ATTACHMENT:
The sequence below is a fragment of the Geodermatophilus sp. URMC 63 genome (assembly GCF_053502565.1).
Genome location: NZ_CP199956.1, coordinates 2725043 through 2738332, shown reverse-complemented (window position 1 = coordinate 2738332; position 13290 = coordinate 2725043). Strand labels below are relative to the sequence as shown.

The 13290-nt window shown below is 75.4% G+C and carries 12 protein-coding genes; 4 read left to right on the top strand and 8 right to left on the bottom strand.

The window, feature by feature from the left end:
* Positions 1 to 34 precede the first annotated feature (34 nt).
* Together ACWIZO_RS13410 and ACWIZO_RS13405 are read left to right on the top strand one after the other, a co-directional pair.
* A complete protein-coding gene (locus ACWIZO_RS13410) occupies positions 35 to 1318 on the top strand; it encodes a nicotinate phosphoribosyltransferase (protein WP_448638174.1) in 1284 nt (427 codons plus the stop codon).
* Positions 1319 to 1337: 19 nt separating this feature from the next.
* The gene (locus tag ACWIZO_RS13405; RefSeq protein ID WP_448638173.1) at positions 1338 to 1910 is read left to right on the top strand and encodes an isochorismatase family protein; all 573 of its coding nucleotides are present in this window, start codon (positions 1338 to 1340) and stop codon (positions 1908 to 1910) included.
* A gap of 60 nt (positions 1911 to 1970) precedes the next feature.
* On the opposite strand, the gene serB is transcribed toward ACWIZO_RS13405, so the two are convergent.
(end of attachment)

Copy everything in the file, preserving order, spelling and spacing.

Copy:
The sequence below is a fragment of the Geodermatophilus sp. URMC 63 genome (assembly GCF_053502565.1).
Genome location: NZ_CP199956.1, coordinates 2725043 through 2738332, shown reverse-complemented (window position 1 = coordinate 2738332; position 13290 = coordinate 2725043). Strand labels below are relative to the sequence as shown.

The 13290-nt window shown below is 75.4% G+C and carries 12 protein-coding genes; 4 read left to right on the top strand and 8 right to left on the bottom strand.

The window, feature by feature from the left end:
* Positions 1 to 34 precede the first annotated feature (34 nt).
* Together ACWIZO_RS13410 and ACWIZO_RS13405 are read left to right on the top strand one after the other, a co-directional pair.
* A complete protein-coding gene (locus ACWIZO_RS13410) occupies positions 35 to 1318 on the top strand; it encodes a nicotinate phosphoribosyltransferase (protein WP_448638174.1) in 1284 nt (427 codons plus the stop codon).
* Positions 1319 to 1337: 19 nt separating this feature from the next.
* The gene (locus tag ACWIZO_RS13405; RefSeq protein ID WP_448638173.1) at positions 1338 to 1910 is read left to right on the top strand and encodes an isochorismatase family protein; all 573 of its coding nucleotides are present in this window, start codon (positions 1338 to 1340) and stop codon (positions 1908 to 1910) included.
* A gap of 60 nt (positions 1911 to 1970) precedes the next feature.
* On the opposite strand, the gene serB is transcribed toward ACWIZO_RS13405, so the two are convergent.